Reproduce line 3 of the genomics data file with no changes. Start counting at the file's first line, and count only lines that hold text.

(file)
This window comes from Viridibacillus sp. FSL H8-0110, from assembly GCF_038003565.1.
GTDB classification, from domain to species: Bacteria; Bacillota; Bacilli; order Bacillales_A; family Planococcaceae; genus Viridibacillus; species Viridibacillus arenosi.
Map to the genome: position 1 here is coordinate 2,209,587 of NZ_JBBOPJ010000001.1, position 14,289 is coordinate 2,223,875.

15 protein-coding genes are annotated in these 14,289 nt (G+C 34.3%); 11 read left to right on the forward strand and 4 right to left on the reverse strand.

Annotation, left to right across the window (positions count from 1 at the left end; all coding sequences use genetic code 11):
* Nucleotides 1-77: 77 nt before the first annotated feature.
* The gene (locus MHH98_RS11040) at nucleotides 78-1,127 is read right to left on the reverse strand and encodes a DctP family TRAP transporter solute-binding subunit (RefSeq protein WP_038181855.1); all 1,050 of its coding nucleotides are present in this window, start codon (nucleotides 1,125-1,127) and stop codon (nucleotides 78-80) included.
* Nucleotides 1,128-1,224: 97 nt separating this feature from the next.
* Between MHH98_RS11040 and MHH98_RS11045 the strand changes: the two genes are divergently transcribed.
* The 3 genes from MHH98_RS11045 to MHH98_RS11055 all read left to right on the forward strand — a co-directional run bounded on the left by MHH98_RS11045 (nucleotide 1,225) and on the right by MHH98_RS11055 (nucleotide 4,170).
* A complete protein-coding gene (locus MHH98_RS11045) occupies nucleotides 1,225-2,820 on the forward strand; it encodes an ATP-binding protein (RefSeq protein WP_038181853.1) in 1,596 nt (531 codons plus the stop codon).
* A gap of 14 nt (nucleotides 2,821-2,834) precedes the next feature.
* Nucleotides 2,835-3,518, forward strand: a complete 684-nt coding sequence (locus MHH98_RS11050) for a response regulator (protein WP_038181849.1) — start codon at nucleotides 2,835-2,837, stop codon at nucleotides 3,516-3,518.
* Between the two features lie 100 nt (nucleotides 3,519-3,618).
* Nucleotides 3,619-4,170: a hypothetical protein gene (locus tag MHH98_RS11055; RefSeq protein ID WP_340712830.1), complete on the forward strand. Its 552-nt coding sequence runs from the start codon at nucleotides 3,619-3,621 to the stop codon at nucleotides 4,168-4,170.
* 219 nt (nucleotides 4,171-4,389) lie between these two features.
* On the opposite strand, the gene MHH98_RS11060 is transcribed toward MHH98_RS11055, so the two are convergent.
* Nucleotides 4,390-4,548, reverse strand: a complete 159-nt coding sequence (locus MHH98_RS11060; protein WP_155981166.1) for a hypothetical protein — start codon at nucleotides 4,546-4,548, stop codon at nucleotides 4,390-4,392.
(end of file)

Map to the genome: position 1 here is coordinate 2,209,587 of NZ_JBBOPJ010000001.1, position 14,289 is coordinate 2,223,875.